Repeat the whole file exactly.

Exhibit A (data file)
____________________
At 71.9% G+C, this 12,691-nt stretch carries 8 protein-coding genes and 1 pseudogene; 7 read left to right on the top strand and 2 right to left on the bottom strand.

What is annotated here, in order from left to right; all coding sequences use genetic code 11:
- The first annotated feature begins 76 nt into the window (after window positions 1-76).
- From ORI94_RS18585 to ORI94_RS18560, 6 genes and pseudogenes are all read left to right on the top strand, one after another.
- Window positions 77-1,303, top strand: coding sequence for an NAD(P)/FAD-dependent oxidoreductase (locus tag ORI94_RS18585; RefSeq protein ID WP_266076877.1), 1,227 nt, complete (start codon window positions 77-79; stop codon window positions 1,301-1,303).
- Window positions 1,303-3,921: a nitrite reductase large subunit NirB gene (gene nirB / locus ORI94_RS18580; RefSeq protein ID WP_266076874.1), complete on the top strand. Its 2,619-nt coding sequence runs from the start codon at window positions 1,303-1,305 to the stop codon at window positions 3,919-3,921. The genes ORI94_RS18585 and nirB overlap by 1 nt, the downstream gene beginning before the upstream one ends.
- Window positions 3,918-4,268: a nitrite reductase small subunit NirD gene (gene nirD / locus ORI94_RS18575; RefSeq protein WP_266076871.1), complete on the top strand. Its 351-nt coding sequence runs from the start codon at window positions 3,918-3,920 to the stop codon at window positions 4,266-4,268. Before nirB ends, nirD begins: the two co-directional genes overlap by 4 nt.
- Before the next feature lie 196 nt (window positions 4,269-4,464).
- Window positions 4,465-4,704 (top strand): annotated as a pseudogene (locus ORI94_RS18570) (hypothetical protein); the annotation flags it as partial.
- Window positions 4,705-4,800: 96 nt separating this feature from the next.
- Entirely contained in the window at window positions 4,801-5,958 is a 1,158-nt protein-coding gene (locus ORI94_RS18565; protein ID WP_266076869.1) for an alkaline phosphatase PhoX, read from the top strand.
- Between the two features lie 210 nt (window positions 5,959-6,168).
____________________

At 71.9% G+C, this 12,691-nt stretch carries 8 protein-coding genes and 1 pseudogene; 7 read left to right on the top strand and 2 right to left on the bottom strand.

What is annotated here, in order from left to right; all coding sequences use genetic code 11:
- The first annotated feature begins 76 nt into the window (after window positions 1-76).
- From ORI94_RS18585 to ORI94_RS18560, 6 genes and pseudogenes are all read left to right on the top strand, one after another.
- Window positions 77-1,303, top strand: coding sequence for an NAD(P)/FAD-dependent oxidoreductase (locus tag ORI94_RS18585; RefSeq protein ID WP_266076877.1), 1,227 nt, complete (start codon window positions 77-79; stop codon window positions 1,301-1,303).
- Window positions 1,303-3,921: a nitrite reductase large subunit NirB gene (gene nirB / locus ORI94_RS18580; RefSeq protein ID WP_266076874.1), complete on the top strand. Its 2,619-nt coding sequence runs from the start codon at window positions 1,303-1,305 to the stop codon at window positions 3,919-3,921. The genes ORI94_RS18585 and nirB overlap by 1 nt, the downstream gene beginning before the upstream one ends.
- Window positions 3,918-4,268: a nitrite reductase small subunit NirD gene (gene nirD / locus ORI94_RS18575; RefSeq protein WP_266076871.1), complete on the top strand. Its 351-nt coding sequence runs from the start codon at window positions 3,918-3,920 to the stop codon at window positions 4,266-4,268. Before nirB ends, nirD begins: the two co-directional genes overlap by 4 nt.
- Before the next feature lie 196 nt (window positions 4,269-4,464).
- Window positions 4,465-4,704 (top strand): annotated as a pseudogene (locus ORI94_RS18570) (hypothetical protein); the annotation flags it as partial.
- Window positions 4,705-4,800: 96 nt separating this feature from the next.
- Entirely contained in the window at window positions 4,801-5,958 is a 1,158-nt protein-coding gene (locus ORI94_RS18565; protein ID WP_266076869.1) for an alkaline phosphatase PhoX, read from the top strand.
- Between the two features lie 210 nt (window positions 5,959-6,168).